JACKSONVILLE, Fla. – Hundreds of people were without gas to heat their homes, cook their food and take hot showers on Thursday after multiple gas leaks were found at a Jacksonville apartment complex.
As of Thursday, natural gas had been shut off at the government-subsidized housing complex Valencia Way, formally Eureka Gardens, for more than three weeks. The majority of the residents have not been relocated to other housing.
U.S. Rep. Al Lawson, a Democrat representing Florida's 5th Congressional District, is calling on the U.S. Department of Housing and Urban Development to take immediate action.
"When I found out the conditions that existed at Valencia, you know, it was deplorable that they would have women and children taking baths in the parking lot, which is not safe for the women, the children, often, or the handicapped. This should not happen with HUD nor with the management company," Lawson said. "I'm asking for temporary housing and transportation to all of these residences."
In the meantime, pods with showers inside have been placed in parking lots throughout the complex and the Salvation Army has been providing hot meals to residents for weeks.
"It's really unsanitary when you get 400 units times people within the household. That's not right," said Mona Lisa Arnold, who lives at Valencia Way. "It's very stressful and causing me to have an emotional breakdown over everything they have done to me."
The Millennia Companies owns the housing complex. The company also owns Calloway Cove, formerly named Washington Heights under previous ownership, where there was a fire that sent seven people to the hospital in July. Gas service company TECO Energy told the I-TEAM it investigated a report of the smell of gas at the complex prior to the fire.
According to Valerie Jerome, with the Millennia Companies, on Oct. 2, the smell of gas was reported at Valencia Way apartments. Jerome said a leak was detected, the site of the leak was excavated and repairs were made.
Jerome said the line pressure was tested and the pressure dropped, indicating there were leaks elsewhere. Jerome described detecting more leaks and making more repairs, but the pressure continuing to drop.
Jerome told the I-TEAM that the entire underground infrastructure is interconnected and interrelated. The first phase of the gas line was built in 1967 and the second phase was built in 1969. The Millennia Companies' representative described the lines as not having shutoff valves, meaning there is no way to isolate leaks.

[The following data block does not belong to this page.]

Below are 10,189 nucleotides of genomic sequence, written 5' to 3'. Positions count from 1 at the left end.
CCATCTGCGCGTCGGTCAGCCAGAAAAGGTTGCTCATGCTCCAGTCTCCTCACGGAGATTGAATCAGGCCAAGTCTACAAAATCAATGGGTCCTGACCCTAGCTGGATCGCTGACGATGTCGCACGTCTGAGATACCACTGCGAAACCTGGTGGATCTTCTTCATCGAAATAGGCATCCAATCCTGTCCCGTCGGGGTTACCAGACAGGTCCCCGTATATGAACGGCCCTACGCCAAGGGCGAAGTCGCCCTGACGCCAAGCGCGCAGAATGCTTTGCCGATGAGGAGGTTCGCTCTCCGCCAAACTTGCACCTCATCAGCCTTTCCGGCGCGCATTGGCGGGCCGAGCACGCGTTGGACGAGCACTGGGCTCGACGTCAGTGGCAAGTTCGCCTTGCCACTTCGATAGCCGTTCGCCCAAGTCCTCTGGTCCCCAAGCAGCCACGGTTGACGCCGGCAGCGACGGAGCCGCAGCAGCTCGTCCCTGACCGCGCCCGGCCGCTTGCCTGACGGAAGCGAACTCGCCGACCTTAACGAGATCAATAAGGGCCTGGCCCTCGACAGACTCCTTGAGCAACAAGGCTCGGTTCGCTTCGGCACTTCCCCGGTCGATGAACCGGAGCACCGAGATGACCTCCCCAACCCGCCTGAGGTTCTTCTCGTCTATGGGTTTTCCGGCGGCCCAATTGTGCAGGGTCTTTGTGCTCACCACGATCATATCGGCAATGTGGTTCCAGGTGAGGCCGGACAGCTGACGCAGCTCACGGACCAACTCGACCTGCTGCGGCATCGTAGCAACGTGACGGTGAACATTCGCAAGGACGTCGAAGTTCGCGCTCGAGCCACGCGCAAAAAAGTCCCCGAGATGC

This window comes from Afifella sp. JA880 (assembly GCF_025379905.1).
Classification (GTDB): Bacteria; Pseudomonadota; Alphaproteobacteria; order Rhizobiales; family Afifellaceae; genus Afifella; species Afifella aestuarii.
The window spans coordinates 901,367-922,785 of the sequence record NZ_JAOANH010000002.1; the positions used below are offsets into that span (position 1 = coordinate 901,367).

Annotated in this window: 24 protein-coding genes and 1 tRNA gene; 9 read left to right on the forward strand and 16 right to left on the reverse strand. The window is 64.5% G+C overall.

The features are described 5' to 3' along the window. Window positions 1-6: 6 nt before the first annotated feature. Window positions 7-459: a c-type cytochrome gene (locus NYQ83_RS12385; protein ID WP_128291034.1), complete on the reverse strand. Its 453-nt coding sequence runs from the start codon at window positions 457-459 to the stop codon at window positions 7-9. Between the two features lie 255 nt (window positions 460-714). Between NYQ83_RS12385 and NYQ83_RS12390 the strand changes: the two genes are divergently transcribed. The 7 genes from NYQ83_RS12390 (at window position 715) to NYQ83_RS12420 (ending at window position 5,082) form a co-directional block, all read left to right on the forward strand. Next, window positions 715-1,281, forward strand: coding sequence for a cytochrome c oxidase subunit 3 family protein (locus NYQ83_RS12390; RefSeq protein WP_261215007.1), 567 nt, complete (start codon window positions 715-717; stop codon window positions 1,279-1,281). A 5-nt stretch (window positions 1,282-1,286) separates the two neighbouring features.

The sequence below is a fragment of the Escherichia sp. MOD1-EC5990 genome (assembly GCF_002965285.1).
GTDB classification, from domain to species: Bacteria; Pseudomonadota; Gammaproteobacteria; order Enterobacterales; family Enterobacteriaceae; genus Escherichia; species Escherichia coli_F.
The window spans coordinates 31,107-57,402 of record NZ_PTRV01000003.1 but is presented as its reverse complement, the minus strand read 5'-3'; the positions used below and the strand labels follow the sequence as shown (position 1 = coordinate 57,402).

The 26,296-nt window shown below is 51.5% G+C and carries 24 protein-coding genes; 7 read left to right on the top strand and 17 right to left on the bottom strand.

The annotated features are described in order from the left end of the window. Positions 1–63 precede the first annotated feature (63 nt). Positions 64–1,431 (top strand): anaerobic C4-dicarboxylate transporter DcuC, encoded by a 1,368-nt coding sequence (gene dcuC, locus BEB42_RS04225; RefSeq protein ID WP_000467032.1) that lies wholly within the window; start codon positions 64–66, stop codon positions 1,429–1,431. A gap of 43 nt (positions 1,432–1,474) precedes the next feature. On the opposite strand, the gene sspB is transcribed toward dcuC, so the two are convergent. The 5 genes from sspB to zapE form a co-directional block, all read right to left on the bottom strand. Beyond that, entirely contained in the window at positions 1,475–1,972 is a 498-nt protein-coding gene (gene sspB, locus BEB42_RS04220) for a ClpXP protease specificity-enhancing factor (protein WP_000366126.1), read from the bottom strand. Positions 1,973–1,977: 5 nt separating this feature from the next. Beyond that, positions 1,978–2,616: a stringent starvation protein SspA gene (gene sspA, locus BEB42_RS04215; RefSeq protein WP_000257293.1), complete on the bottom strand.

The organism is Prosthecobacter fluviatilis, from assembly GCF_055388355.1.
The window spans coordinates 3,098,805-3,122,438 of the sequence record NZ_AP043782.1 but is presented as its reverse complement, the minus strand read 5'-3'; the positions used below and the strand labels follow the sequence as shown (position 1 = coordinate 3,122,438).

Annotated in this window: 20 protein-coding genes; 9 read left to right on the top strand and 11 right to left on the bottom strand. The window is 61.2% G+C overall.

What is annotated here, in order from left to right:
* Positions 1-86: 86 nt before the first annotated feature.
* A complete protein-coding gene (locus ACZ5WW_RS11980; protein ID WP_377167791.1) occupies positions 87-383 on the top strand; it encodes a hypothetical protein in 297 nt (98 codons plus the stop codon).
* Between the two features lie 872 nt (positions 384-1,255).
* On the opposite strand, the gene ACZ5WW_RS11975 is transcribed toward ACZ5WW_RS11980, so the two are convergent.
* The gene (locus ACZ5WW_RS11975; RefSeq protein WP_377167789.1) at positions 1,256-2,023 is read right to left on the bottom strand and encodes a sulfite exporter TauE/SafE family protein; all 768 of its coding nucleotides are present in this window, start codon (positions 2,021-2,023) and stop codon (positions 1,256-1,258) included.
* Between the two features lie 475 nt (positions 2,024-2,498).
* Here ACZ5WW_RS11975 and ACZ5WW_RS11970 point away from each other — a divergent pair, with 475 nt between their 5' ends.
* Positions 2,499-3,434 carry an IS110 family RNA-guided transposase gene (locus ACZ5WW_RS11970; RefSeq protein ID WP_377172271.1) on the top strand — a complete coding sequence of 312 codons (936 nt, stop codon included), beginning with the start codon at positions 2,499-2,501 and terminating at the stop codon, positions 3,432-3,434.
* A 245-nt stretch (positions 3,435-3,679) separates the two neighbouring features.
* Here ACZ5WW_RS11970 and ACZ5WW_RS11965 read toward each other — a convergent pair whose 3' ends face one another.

Jerome said the underground infrastructure has been gradually deteriorating over time, claiming it's decades old.
According to Millennia Companies, crews began working to install new infrastructure the week of Oct. 14. Jerome claimed the new system will have shutoff valves.
In a statement, Millennia Companies said, "We understand this is a difficult time for our residents, and that is why we are working diligently to restore service to the buildings on a rolling basis; as work is completed for each phase, service will be restored, expediting the process."
"I think the infrastructure isn't right," Arnold said. "I think they need to get someone outside the jurisdiction of the state of Florida to do a real inspection on the property."
Valencia Way told the I-TEAM it offered hotel suites for people 65 and older who live at the complex. Management said about a third of those people have taken that offer. When asked when the gas would be restored, management said it didn't have a concrete answer.
Lawson said the management company is cutting corners and HUD is not providing enough oversight.
"They can't tell you right now when these services will be up again. They are making an estimate," Lawson said. "HUD is subsidizing these housing complexes and HUD has to make sure they are doing what they are supposed to do."
The congressman said HUD is supposed to be getting back in touch with him Friday.